NPR recently posted, “Climate Change And Record Breaking Heat Around The World.” A few days before that article, CNN published, “Hot records are outpacing cool by more than 10-to-1 this year as Europe, US brace for dangerous heat.” MIT recently announced that they may have discovered how to reverse climate change fully through space bubbles (link to story), but that seems like it wouldn’t be a viable solution for decades to come, if ever.

Scientists and innovators around the globe are racing to slow down and potentially reverse climate change. We thought it was time to share some of our favorite Climate Tech links highlighting notable startups tackling this global crisis…

One of those startups, Proterra, even has a deep connection to our hometown of Greenville, SC. It’s now based in Burlingame, CA, but it’ll always be a Greenville company in our eyes.

That said, here are some of the startups that jumped out to us between those two articles…

  • Carbon Engineering: Imaging the impact you could have if you could pull carbon dioxide directly out of the atmosphere. Carbon Engineering’s Direct Air Capture technology does that at scale. 
  • Framework: Creating modular electronics that reduce cost, are easy for consumers to repair, and reduce e-waste. We couldn’t help but think that this should have been an idea that RadioShack came up with back in the day.
  • AMP Robotics: AI automation to identify and recover even the hardest-to-recycle materials. They are working to eliminate material waste from the world. Notice we didn’t say recyclables.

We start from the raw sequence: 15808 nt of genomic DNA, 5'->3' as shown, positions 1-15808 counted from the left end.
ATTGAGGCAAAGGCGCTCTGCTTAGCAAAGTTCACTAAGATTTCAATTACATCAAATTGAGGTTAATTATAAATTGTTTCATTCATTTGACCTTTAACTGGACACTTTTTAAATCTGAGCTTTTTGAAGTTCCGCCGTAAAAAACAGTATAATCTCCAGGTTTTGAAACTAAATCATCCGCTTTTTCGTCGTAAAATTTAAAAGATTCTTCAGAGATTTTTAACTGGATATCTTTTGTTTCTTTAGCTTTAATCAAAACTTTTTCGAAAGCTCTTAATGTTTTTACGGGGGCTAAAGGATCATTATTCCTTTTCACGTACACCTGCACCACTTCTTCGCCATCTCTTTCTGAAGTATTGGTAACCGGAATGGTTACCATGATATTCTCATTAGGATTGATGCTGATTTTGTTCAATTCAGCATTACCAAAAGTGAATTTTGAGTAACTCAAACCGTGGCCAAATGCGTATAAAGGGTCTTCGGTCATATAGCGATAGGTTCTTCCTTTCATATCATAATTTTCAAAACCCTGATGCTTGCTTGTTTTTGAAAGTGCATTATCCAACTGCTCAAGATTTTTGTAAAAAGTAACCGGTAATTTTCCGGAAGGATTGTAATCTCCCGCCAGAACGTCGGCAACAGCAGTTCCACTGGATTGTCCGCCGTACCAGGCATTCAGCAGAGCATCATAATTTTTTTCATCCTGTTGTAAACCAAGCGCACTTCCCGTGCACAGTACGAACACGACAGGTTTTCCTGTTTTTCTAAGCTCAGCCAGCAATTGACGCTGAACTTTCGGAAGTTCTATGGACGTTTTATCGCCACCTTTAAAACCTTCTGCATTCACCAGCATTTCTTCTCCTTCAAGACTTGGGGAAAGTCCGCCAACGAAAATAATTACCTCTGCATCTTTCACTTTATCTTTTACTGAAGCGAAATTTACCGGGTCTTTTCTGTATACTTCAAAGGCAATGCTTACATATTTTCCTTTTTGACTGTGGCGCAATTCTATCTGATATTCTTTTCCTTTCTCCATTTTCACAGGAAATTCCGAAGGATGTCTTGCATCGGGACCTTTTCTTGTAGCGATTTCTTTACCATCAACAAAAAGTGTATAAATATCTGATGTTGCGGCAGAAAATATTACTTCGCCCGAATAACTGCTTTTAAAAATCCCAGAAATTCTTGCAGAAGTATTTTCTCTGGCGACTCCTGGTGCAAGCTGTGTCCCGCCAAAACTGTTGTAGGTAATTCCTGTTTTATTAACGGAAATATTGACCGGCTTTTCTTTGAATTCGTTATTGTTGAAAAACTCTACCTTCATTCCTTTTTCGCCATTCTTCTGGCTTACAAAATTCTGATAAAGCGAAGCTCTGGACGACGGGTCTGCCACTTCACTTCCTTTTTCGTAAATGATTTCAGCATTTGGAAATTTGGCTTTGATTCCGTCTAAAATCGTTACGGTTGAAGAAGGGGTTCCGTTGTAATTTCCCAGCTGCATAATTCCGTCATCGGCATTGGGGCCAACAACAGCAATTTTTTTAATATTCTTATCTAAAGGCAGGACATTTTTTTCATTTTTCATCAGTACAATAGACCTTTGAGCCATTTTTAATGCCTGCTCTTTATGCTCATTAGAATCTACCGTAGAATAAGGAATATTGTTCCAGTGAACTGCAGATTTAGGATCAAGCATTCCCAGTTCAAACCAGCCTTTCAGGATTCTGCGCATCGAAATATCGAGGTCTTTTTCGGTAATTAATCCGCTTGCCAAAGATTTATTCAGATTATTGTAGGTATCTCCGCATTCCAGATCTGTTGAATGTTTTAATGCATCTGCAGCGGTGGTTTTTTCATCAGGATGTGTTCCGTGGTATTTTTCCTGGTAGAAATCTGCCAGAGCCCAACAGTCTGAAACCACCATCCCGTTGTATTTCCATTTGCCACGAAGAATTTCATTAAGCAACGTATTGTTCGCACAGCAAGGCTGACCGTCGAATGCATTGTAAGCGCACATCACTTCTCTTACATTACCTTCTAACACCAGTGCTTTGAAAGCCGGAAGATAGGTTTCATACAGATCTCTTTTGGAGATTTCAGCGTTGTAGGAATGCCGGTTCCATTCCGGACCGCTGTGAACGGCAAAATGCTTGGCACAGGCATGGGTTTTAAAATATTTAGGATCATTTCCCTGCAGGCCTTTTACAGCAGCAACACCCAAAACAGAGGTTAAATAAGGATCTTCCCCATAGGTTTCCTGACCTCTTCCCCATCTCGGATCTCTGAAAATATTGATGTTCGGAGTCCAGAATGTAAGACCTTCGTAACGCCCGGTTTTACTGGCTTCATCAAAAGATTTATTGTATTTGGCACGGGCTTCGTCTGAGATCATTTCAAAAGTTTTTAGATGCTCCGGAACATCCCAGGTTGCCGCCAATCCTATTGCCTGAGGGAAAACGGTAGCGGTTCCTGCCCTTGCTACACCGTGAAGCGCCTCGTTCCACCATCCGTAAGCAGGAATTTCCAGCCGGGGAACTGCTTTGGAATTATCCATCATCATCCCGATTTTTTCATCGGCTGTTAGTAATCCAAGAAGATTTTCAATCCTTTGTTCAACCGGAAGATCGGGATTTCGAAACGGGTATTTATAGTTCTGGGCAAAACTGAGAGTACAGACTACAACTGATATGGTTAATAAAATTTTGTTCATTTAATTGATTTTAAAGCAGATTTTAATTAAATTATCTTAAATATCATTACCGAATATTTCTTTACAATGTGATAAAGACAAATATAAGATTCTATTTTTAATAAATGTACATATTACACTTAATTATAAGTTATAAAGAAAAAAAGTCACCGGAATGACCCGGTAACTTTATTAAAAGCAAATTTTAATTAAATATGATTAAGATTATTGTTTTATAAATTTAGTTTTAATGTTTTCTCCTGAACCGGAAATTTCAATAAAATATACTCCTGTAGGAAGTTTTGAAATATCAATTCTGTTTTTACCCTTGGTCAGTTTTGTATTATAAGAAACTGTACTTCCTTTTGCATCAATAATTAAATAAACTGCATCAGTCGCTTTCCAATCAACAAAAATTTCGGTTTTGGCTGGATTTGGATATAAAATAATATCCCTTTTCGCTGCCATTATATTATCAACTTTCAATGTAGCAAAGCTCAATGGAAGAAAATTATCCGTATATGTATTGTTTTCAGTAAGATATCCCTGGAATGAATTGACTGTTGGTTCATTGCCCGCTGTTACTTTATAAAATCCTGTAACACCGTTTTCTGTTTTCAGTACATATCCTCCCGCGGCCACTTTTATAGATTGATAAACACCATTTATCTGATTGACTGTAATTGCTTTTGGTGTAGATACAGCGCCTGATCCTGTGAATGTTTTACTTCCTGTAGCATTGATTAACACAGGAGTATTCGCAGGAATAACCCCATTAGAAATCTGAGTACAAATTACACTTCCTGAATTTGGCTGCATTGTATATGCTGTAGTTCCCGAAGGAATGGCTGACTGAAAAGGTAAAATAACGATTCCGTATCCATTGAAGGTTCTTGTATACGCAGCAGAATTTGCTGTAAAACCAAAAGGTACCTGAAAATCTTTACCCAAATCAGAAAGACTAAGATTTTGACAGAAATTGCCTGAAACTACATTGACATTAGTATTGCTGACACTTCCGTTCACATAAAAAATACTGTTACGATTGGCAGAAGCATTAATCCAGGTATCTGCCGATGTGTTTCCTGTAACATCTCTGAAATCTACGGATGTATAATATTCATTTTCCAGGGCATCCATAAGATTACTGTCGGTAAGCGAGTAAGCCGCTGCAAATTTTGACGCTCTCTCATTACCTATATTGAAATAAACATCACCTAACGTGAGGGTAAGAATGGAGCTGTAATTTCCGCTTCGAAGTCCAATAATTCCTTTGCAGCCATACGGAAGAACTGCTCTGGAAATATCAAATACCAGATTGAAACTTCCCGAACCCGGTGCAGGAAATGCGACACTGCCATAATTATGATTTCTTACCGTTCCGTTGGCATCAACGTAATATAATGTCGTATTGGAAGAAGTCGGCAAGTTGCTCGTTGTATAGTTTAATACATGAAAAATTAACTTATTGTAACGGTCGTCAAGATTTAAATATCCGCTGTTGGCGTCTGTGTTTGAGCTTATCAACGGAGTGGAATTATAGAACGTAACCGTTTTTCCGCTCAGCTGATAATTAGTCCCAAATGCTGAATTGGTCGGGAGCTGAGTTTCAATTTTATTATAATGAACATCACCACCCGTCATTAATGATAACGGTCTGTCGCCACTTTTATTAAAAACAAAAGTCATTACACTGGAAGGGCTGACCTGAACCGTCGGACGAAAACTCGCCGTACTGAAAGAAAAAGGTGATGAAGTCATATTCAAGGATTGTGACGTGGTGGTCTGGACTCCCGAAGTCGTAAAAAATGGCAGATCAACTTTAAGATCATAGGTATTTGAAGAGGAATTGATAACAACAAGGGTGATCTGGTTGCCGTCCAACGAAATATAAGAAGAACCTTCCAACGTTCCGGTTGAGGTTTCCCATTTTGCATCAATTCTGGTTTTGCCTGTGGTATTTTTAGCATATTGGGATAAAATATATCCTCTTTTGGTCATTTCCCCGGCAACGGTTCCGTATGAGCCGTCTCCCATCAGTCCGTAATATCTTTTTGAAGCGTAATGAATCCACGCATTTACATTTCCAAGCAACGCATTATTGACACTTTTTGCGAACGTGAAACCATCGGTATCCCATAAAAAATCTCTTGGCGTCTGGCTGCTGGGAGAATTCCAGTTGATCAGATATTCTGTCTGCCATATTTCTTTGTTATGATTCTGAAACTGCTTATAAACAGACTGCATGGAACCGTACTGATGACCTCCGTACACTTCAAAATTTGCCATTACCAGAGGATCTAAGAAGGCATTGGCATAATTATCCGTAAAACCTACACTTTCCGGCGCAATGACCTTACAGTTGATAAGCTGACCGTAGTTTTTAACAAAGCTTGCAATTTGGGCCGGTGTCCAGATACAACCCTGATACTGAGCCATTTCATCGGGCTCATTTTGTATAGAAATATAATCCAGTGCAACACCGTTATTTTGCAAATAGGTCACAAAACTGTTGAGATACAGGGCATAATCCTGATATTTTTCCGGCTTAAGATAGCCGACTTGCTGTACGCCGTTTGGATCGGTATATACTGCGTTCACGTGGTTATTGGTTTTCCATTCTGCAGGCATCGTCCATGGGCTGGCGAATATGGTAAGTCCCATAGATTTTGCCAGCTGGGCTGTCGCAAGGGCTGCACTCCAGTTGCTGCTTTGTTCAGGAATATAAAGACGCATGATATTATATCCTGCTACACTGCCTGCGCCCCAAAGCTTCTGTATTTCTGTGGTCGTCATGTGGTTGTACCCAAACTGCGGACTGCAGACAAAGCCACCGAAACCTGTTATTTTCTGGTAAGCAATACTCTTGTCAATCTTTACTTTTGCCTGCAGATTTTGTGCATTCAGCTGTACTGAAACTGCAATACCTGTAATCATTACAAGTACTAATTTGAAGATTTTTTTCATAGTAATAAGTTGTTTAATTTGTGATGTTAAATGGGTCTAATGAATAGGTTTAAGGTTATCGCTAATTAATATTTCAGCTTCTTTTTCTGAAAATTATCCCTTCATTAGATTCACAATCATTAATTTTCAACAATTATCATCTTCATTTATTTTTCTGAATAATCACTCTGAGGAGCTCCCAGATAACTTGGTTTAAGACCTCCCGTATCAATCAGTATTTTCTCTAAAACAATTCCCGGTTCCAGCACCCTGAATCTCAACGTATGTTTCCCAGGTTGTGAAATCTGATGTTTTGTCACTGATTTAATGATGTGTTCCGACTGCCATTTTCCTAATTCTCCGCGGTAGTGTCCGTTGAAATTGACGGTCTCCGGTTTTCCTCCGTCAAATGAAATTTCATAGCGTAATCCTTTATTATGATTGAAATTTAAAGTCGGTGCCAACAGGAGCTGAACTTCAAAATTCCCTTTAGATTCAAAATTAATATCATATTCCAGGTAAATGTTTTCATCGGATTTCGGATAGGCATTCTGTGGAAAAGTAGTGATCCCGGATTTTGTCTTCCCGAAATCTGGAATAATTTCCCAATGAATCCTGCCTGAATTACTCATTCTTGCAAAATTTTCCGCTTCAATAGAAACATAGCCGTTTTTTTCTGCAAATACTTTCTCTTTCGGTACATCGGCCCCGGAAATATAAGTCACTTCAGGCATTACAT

• ZeroAvia: Their solution powers planes with hydrogen-electric powertrains. And, by 2026, they believe their solution will have the same range as standard turboprop engines. Lower emissions. Lower operating costs. Lower maintenance costs. Not too shabby.
  • ecoLocked: Eco-friendly concrete? ecoLocked is close to having carbon-negative concrete admixes. That’s a big deal when you consider cement clinker is responsible for 8% of the global greenhouse gas emissions.
  • Redwood Materials: As Redwood points out, Lithium-ion demand growth will grow by +500% by 2030. Redwood is offering large-scale sources of anode and cathode materials being produced from recycled batteries.
  • Juicy Marbles: We’re always skeptical that someone can replace a hearty steak, but we’d be lying if we didn’t say that these steaks look appetizing. 

We’ll be closely watching these and other climate tech startups and what VC funding looks like for the space.

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